The United States government has released a federal strategy aimed at ensuring secure supplies of critical minerals and supply chain resilience, including potash. Potash is the source of potassium metal, and also the source of potassium, a nutritional requirement and important fertilizer that has no known substitutes. It is used by farmers, and also in the manufacturing of batteries, steels, and many industrial processes which impact domestic industrial, technological and defense supply chains. Potash is the only strategic and critical mineral principally responsible for food security and supply. The United States currently imports approximately 95 percent of its needs.
The federal strategy includes a collaborative effort between the Department of Agriculture, Department of the Interior, Department of Commerce, Department of Defense, and the Department of Homeland Security, “to reduce risks for American businesses that rely on critical minerals; create a favorable U.S. business climate for production facilities at different stages of critical mineral supply chains; and support the economic security and national defense of the United States; all of which will reduce the Nation’s vulnerability to critical mineral supply disruptions.”
The United States farmer is more vulnerable to emergent competitive countries, consumer concentration risk, and the highest level of import reliance of potash that they have experienced since World War I. This is occurring during the globally recognized need that arable land must provide greater agricultural yield due to increased population growth.
As the United States negotiates for a balanced trade environment, the American farmer has borne the brunt of reciprocal Chinese actions as they shift purchasing power toward Brazil and other competitive food growers. “The greatest casualty has been our farmer, who is experiencing reduced purchases from China and increased potash tax from Canada. They are caught in the middle,” said Ted Pagano, the founder and CEO of Michigan Potash and Salt Company. The province of Saskatchewan, Canada announced a potash production tax increase in March. Michigan Farm Bureau president advocated the benefit of a domestic source near that same time.
In 2012, a mineral discovery was made by potash geologist Ted Pagano, the founder and CEO of Michigan Potash and Salt Company, who in collaboration with Western Michigan University identified the world’s highest-grade potash ore located over a mile beneath the surface in Western rural Michigan. The discovery is in immediate proximity to the United States corn belt, which has the greatest need. The significance of the discovery spurned a presentation before Congress in 2014, and later became a featured topic for the United States Geological Survey who estimated the value of the deposit to be $ 65 Billion dollars.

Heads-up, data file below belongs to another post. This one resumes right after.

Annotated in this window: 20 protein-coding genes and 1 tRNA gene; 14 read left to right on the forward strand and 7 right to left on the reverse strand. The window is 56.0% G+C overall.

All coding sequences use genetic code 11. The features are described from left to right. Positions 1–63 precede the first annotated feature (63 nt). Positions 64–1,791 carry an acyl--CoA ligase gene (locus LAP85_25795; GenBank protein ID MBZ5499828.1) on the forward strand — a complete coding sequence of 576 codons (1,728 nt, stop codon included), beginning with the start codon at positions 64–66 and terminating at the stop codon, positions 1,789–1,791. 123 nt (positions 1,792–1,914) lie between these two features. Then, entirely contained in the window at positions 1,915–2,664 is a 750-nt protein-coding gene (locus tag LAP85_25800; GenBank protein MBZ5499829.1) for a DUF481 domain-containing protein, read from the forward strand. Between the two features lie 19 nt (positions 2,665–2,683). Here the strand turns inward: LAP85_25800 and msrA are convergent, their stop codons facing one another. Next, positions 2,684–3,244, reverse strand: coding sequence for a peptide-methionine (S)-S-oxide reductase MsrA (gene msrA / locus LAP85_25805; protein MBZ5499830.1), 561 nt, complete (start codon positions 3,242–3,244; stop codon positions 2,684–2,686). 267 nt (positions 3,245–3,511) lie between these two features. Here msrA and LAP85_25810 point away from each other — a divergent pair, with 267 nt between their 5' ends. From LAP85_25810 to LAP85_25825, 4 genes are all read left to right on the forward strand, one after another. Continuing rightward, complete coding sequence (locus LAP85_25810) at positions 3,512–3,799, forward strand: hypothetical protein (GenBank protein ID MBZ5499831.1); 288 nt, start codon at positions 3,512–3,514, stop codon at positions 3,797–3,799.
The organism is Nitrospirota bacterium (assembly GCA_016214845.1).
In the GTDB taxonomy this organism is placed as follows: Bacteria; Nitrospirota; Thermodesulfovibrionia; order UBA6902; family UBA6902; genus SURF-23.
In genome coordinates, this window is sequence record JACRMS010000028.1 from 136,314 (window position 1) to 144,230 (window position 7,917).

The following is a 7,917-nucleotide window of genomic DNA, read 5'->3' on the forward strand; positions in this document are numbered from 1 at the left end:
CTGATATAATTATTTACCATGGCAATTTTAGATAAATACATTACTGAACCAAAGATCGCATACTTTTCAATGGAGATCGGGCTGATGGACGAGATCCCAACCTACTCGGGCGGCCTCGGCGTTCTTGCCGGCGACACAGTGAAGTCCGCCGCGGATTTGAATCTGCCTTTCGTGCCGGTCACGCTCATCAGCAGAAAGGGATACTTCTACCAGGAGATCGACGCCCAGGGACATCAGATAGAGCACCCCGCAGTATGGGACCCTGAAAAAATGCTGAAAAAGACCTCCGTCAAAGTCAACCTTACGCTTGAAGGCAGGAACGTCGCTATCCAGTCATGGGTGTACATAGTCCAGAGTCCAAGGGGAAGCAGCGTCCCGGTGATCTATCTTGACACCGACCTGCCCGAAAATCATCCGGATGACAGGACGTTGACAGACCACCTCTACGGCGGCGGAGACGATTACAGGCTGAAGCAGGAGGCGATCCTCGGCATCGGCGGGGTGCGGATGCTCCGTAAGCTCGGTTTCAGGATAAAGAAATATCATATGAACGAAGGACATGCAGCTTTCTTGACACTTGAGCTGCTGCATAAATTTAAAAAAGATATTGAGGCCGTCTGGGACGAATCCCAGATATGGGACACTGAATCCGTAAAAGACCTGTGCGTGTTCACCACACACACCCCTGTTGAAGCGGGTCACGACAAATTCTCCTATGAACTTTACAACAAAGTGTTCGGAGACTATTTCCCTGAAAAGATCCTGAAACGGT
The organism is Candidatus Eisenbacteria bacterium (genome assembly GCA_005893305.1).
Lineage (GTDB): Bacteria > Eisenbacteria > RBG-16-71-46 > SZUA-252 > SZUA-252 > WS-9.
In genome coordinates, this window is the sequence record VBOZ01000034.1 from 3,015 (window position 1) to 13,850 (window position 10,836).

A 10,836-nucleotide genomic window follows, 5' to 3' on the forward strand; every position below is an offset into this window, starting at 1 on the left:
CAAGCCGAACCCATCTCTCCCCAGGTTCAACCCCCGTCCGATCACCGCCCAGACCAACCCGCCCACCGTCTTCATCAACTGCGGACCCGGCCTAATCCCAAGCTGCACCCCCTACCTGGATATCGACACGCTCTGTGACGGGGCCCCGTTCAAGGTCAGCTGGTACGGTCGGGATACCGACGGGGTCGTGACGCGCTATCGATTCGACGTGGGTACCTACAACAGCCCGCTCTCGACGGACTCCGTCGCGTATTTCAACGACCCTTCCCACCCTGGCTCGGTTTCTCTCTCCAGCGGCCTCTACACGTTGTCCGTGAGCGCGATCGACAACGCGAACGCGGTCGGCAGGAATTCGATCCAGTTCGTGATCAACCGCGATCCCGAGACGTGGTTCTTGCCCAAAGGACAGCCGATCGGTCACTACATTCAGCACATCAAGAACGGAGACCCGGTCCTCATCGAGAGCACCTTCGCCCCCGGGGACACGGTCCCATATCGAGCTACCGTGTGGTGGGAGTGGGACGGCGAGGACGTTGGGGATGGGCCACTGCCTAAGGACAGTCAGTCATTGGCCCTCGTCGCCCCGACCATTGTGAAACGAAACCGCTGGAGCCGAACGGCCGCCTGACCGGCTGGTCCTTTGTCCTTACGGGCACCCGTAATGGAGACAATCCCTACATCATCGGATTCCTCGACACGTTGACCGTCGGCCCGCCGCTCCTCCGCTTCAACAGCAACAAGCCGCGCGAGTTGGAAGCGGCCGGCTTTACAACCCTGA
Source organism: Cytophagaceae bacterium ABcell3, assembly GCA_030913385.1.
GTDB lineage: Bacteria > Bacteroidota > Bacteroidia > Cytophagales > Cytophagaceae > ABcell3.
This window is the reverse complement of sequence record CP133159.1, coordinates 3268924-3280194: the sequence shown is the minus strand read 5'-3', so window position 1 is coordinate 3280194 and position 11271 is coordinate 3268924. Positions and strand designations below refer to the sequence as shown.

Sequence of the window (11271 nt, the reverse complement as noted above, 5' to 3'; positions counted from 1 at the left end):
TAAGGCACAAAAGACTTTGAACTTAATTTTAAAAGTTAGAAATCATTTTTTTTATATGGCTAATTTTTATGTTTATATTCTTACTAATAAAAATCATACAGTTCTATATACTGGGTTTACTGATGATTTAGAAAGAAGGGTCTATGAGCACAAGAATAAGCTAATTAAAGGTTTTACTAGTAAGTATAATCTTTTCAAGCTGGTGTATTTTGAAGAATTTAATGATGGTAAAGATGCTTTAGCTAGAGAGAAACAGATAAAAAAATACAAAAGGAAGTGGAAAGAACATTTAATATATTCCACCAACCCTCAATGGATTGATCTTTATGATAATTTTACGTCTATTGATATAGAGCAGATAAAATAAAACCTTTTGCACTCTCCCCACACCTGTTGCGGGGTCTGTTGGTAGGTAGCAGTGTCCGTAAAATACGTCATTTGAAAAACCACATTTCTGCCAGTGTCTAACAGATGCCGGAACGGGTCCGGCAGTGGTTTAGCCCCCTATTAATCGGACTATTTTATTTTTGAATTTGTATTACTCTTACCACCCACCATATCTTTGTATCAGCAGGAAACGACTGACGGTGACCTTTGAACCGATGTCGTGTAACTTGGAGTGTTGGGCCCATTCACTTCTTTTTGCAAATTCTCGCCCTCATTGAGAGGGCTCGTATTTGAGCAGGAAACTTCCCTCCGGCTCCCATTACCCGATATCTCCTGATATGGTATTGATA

“Michigan Potash has the ability to answer a pressing domestic necessity. Production leads to reduced foreign reliance, improves trade balance, provides national food security, protects consumer welfare, while creating new gross domestic product,” said Rick Johnson, a cash crop farmer, and former Michigan Speaker of the House.
The project has been eight years in the making, advancing the project to construction ready. MPSC announced a construction agreement with Barton Malow company in March, Michigan’s largest union trade employer. The project is expected to create approximately 300 construction jobs, and over 150 direct full-time jobs while also paying royalties and creating a new industrial tax base in economically distressed rural community.
“Michigan Potash fits squarely within the four corners of Executive and Legislative initiatives,” continued former Speaker Johnson.
“It is of great importance that federal initiatives have pre-eminently identified the production and commercial distribution of fertilizer as necessary,” says Ward Forquer, MPSC vice president. “Michigan and Michigan alone uniquely lends infrastructural and distribution strength to U.S. commercial fertilizer networks given its advantaged location.”
China has subtly threatened a reduction of exports of rare earth elements, another strategic and critical mineral, further exposing the United States supply chain vulnerability.